I like the simplicity of it and the ease of producing a WAV from a session, and the UI seems to be simple and straightforward to use. I'll test it out on some students this week, see what they come up with.
I have a couple of minor criticisms - I don't think the ballistics of the rotary controls is right, but I can't quite put my finger on -why-, just seems a bit too sensitive or there's something about the linearity of it? Would it be possible to add the Cubase-style "shift reduces the sensitivity while dragging" to them?
The other thing was editing the grid - I'd prefer left click to toggle an event on and off rather than right-click to clear; while this is personal preference, it's one that I've got used to using Cubase for 20 years or so in the drum editor, so it's a little counter-intuitive to have to do it another way, and I think many other editors are similar?
Finally, any chance of an undo in the editor?
But overall, love it. An amazing demonstration of what's possible in a browser, and of your skills!
I would, I own a real TB-303 (as well as a TR-808 and a TR-909), and this suffers from the same problems that all emulations suffer (even Roland's own TR-3 and TR-03): the sound is really 'static'; real 303s have an instability in the sound that gives them a nice natural vibrato, which at the extremes (resonance full, and sweeping the cut-off), causes mini-ripples of sound that give the 303 that sound.
Have a listen to this to see what I mean (try to avoid the Roland shills with their "it's just as good" opinion) 
It's pretty much the same with all emulations of analogue gear. I am yet to hear any plugin or emulation come close to the sound of analogue. The closest I've experienced to-date Uhe Diva, but even that doesn't have the liveliness of the real deal.
To me, it's a demo of what's capable with the Web Audio API. It's _amazing_, because with a URL you can share a drum machine equal to any of the other emulators you'd need to buy (or, at least, download).
Check this, it's a Moog Minimoog Model D recration.
insanely close to the original, I've played with the demo.
Now whether that's worth emulating, or even noticeable by most people, I'm not sure. But I'm buying all analog, and mostly VCO synths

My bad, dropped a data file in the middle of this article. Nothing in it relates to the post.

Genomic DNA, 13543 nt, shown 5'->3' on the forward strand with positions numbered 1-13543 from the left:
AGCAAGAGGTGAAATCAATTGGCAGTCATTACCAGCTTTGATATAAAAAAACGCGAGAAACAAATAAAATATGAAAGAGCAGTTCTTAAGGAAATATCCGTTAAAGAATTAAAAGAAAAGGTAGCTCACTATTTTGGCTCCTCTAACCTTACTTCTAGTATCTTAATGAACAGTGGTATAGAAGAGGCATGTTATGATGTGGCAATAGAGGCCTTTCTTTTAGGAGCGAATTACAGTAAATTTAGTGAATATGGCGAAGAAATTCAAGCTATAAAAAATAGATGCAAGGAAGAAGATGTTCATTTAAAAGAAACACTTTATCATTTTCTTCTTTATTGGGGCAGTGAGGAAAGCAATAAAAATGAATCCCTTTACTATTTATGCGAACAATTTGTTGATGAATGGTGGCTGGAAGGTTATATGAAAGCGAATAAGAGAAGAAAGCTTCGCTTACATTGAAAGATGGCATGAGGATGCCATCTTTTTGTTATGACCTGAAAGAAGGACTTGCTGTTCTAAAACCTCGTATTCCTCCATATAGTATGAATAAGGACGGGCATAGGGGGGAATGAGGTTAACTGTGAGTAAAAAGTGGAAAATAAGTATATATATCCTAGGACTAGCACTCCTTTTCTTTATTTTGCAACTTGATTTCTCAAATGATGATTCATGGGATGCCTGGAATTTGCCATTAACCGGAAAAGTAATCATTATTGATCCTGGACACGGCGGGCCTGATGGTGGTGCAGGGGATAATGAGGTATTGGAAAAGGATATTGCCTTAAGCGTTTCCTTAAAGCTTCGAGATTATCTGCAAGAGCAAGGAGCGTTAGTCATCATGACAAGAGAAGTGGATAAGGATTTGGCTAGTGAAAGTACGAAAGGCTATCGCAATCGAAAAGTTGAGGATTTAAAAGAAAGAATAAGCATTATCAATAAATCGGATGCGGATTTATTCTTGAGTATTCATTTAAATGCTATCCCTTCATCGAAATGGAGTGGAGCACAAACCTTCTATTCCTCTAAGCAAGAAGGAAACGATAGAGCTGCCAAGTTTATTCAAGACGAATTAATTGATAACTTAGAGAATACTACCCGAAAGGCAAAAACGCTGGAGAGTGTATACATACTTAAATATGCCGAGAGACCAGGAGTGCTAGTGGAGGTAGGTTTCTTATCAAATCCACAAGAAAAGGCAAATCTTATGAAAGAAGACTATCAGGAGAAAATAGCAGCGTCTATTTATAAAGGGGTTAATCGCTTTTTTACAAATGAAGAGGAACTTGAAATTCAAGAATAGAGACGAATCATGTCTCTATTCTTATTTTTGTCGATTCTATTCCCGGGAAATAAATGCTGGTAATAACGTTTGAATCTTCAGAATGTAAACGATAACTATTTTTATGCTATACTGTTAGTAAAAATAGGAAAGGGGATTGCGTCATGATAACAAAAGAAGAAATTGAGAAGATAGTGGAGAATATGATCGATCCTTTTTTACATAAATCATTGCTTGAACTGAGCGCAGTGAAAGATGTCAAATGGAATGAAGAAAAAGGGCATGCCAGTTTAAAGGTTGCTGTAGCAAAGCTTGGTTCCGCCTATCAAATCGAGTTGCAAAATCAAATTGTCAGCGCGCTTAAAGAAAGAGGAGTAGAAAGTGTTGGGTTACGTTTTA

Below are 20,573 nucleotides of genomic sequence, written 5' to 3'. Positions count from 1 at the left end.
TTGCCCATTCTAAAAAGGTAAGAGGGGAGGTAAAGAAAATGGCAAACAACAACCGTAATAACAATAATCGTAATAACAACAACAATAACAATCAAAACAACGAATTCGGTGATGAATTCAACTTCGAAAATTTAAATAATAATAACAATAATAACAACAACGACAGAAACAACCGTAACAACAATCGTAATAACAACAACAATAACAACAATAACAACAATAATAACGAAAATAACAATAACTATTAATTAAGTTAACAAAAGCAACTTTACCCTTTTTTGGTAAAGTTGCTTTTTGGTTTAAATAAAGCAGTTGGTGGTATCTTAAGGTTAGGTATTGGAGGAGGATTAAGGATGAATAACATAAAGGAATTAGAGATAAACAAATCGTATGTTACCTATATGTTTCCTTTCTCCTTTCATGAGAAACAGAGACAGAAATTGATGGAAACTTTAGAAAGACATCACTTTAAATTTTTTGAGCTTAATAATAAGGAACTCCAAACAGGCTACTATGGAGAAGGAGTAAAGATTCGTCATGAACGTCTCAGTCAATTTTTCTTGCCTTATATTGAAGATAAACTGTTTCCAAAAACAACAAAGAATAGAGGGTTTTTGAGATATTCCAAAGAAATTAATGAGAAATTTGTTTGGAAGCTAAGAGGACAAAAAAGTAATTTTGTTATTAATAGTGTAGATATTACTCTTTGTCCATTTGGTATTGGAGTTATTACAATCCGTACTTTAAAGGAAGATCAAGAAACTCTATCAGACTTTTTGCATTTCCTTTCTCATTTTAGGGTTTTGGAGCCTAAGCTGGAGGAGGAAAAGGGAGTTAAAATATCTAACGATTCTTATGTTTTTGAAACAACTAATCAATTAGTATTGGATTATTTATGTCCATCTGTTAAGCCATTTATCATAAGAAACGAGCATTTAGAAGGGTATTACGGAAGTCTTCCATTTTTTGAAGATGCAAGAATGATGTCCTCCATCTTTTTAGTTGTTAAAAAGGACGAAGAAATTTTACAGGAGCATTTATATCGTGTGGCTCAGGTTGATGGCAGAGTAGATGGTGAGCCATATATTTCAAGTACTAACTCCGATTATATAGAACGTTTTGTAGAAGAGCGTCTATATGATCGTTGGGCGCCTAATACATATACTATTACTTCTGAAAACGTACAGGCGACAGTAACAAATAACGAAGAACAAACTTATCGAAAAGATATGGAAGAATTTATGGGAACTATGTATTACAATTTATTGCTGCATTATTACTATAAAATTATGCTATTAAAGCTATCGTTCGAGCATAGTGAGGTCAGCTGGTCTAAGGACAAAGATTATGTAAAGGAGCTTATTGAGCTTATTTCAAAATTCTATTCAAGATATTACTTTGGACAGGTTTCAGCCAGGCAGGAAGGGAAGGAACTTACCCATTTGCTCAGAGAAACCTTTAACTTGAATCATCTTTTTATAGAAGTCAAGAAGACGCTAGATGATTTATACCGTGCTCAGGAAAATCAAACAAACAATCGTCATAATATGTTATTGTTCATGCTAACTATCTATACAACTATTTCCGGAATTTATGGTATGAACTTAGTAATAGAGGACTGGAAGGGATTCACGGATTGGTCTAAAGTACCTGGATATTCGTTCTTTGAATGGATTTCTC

I think it is, but on quite a subliminal level. As well as producing music I also DJ, and I notice a marked increase in energy levels of people on a dancefloor when I play tracks that I know are made with analogue synths and drum machines.
Two weeks ago I was playing at a club in London and played Donnato Dozzy - Gol , it's so simple as a track, almost nothing to it, but it's a real 303 and 808 that drives the track. I had tons of people asking me what it was, and I could see the room had got more energetic. I even had this conversation about it after the night.
So even for those that don't know exactly why, I think they do feel. I've seen it happen lots of times.
> But I'm buying all analog, and mostly VCO synths
It's still there with DCOs in my opinion. They're cleaner for sure, but they still have that sound. My Juno 106 is one hell of a synth, and that's DCOs, as is my Waldorf Pulse 2 (which for almost no money is a great sounding machine), but then I have the VCOs: Moog Sub 37, Roland TB-303, Roland SH-101, and the incredible DSI OB-6. They're all amazing sound. Especially compared to my digital synths (Nord Lead A1, Roland Super JV 1080). I've stopped using plugins completely now.
I'm sorry, but I cannot just let you get away with that. There are so, so many other factors that would "energise" people on a dance-floor than simply whether the source of one or two elements in the track playing are voltage or digital based.
While analogue stuff does sound better (in my opinion), this, along with the inherent confirmation bias of such an observation, is utter make-believe.
I've been DJing in nightclubs for 20 years. Please take my word for it that I know what I'm talking about here. This isn't a one-off.